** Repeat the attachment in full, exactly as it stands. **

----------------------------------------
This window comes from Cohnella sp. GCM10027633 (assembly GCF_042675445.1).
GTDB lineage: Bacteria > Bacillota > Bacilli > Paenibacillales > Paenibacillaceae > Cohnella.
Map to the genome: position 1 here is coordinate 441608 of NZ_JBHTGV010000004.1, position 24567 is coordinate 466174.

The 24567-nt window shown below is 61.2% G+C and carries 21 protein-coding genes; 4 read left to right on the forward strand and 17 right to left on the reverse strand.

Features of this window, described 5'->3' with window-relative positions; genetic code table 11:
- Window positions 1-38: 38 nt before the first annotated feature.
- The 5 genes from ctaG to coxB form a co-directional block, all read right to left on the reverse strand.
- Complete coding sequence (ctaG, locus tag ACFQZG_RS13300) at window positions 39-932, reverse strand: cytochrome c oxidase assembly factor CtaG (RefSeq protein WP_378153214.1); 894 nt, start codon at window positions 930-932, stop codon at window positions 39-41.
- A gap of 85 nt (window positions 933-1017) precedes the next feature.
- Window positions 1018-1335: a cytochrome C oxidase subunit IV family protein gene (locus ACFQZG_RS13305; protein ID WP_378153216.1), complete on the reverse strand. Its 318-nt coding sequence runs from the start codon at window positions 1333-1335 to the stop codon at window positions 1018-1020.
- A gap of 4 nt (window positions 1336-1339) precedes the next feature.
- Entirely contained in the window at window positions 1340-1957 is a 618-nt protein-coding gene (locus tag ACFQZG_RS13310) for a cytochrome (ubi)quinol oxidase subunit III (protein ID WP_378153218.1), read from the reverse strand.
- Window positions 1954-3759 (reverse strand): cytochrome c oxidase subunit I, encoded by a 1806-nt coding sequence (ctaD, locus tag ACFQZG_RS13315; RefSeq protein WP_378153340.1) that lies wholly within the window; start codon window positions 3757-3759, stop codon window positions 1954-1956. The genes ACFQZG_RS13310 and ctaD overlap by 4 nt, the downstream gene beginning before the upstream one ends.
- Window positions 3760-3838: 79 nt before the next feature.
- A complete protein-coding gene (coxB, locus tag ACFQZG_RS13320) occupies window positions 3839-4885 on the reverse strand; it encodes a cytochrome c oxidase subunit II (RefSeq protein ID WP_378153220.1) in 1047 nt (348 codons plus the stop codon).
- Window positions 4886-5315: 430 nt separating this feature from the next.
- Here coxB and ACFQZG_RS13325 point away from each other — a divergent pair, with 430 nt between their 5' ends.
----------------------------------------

This window comes from Cohnella sp. GCM10027633 (assembly GCF_042675445.1).
GTDB lineage: Bacteria > Bacillota > Bacilli > Paenibacillales > Paenibacillaceae > Cohnella.
Map to the genome: position 1 here is coordinate 441608 of NZ_JBHTGV010000004.1, position 24567 is coordinate 466174.

The 24567-nt window shown below is 61.2% G+C and carries 21 protein-coding genes; 4 read left to right on the forward strand and 17 right to left on the reverse strand.

Features of this window, described 5'->3' with window-relative positions; genetic code table 11:
- Window positions 1-38: 38 nt before the first annotated feature.
- The 5 genes from ctaG to coxB form a co-directional block, all read right to left on the reverse strand.
- Complete coding sequence (ctaG, locus tag ACFQZG_RS13300) at window positions 39-932, reverse strand: cytochrome c oxidase assembly factor CtaG (RefSeq protein WP_378153214.1); 894 nt, start codon at window positions 930-932, stop codon at window positions 39-41.
- A gap of 85 nt (window positions 933-1017) precedes the next feature.
- Window positions 1018-1335: a cytochrome C oxidase subunit IV family protein gene (locus ACFQZG_RS13305; protein ID WP_378153216.1), complete on the reverse strand. Its 318-nt coding sequence runs from the start codon at window positions 1333-1335 to the stop codon at window positions 1018-1020.
- A gap of 4 nt (window positions 1336-1339) precedes the next feature.
- Entirely contained in the window at window positions 1340-1957 is a 618-nt protein-coding gene (locus tag ACFQZG_RS13310) for a cytochrome (ubi)quinol oxidase subunit III (protein ID WP_378153218.1), read from the reverse strand.
- Window positions 1954-3759 (reverse strand): cytochrome c oxidase subunit I, encoded by a 1806-nt coding sequence (ctaD, locus tag ACFQZG_RS13315; RefSeq protein WP_378153340.1) that lies wholly within the window; start codon window positions 3757-3759, stop codon window positions 1954-1956. The genes ACFQZG_RS13310 and ctaD overlap by 4 nt, the downstream gene beginning before the upstream one ends.
- Window positions 3760-3838: 79 nt before the next feature.
- A complete protein-coding gene (coxB, locus tag ACFQZG_RS13320) occupies window positions 3839-4885 on the reverse strand; it encodes a cytochrome c oxidase subunit II (RefSeq protein ID WP_378153220.1) in 1047 nt (348 codons plus the stop codon).
- Window positions 4886-5315: 430 nt separating this feature from the next.
- Here coxB and ACFQZG_RS13325 point away from each other — a divergent pair, with 430 nt between their 5' ends.